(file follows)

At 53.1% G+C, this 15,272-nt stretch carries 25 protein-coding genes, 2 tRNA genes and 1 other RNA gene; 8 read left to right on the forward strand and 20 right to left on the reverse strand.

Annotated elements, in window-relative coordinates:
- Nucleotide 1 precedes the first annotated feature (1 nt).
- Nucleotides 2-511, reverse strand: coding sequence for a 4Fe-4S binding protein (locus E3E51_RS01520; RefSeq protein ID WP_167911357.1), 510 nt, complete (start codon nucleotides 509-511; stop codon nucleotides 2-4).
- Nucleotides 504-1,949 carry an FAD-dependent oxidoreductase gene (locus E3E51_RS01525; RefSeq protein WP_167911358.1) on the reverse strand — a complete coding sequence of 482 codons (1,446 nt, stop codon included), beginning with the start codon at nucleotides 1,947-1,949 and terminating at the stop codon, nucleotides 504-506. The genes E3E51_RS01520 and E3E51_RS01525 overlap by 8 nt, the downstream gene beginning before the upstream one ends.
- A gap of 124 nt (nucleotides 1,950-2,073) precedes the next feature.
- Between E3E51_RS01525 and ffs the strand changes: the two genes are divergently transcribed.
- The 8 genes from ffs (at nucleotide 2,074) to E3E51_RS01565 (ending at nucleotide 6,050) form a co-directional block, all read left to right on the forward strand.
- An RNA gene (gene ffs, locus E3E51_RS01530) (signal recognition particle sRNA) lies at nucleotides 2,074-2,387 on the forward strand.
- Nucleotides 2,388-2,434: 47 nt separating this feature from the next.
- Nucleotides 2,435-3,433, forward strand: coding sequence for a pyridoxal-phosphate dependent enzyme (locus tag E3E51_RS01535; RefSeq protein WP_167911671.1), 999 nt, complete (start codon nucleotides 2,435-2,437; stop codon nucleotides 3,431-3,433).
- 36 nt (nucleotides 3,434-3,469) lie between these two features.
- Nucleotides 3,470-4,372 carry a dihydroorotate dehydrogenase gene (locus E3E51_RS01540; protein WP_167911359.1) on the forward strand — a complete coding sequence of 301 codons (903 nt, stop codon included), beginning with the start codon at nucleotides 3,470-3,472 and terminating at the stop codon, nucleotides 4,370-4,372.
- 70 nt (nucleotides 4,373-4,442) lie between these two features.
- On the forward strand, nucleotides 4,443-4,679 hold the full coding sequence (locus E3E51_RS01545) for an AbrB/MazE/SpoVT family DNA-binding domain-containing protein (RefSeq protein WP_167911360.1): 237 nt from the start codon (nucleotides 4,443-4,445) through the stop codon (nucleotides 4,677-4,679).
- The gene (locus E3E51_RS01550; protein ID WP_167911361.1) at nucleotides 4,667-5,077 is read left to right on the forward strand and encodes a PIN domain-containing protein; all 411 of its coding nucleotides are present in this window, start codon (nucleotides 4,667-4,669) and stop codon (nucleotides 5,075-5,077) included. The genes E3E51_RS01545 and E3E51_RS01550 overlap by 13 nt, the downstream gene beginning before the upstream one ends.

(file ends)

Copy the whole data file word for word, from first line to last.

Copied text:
At 53.1% G+C, this 15,272-nt stretch carries 25 protein-coding genes, 2 tRNA genes and 1 other RNA gene; 8 read left to right on the forward strand and 20 right to left on the reverse strand.

Annotated elements, in window-relative coordinates:
- Nucleotide 1 precedes the first annotated feature (1 nt).
- Nucleotides 2-511, reverse strand: coding sequence for a 4Fe-4S binding protein (locus E3E51_RS01520; RefSeq protein ID WP_167911357.1), 510 nt, complete (start codon nucleotides 509-511; stop codon nucleotides 2-4).
- Nucleotides 504-1,949 carry an FAD-dependent oxidoreductase gene (locus E3E51_RS01525; RefSeq protein WP_167911358.1) on the reverse strand — a complete coding sequence of 482 codons (1,446 nt, stop codon included), beginning with the start codon at nucleotides 1,947-1,949 and terminating at the stop codon, nucleotides 504-506. The genes E3E51_RS01520 and E3E51_RS01525 overlap by 8 nt, the downstream gene beginning before the upstream one ends.
- A gap of 124 nt (nucleotides 1,950-2,073) precedes the next feature.
- Between E3E51_RS01525 and ffs the strand changes: the two genes are divergently transcribed.
- The 8 genes from ffs (at nucleotide 2,074) to E3E51_RS01565 (ending at nucleotide 6,050) form a co-directional block, all read left to right on the forward strand.
- An RNA gene (gene ffs, locus E3E51_RS01530) (signal recognition particle sRNA) lies at nucleotides 2,074-2,387 on the forward strand.
- Nucleotides 2,388-2,434: 47 nt separating this feature from the next.
- Nucleotides 2,435-3,433, forward strand: coding sequence for a pyridoxal-phosphate dependent enzyme (locus tag E3E51_RS01535; RefSeq protein WP_167911671.1), 999 nt, complete (start codon nucleotides 2,435-2,437; stop codon nucleotides 3,431-3,433).
- 36 nt (nucleotides 3,434-3,469) lie between these two features.
- Nucleotides 3,470-4,372 carry a dihydroorotate dehydrogenase gene (locus E3E51_RS01540; protein WP_167911359.1) on the forward strand — a complete coding sequence of 301 codons (903 nt, stop codon included), beginning with the start codon at nucleotides 3,470-3,472 and terminating at the stop codon, nucleotides 4,370-4,372.
- 70 nt (nucleotides 4,373-4,442) lie between these two features.
- On the forward strand, nucleotides 4,443-4,679 hold the full coding sequence (locus E3E51_RS01545) for an AbrB/MazE/SpoVT family DNA-binding domain-containing protein (RefSeq protein WP_167911360.1): 237 nt from the start codon (nucleotides 4,443-4,445) through the stop codon (nucleotides 4,677-4,679).
- The gene (locus E3E51_RS01550; protein ID WP_167911361.1) at nucleotides 4,667-5,077 is read left to right on the forward strand and encodes a PIN domain-containing protein; all 411 of its coding nucleotides are present in this window, start codon (nucleotides 4,667-4,669) and stop codon (nucleotides 5,075-5,077) included. The genes E3E51_RS01545 and E3E51_RS01550 overlap by 13 nt, the downstream gene beginning before the upstream one ends.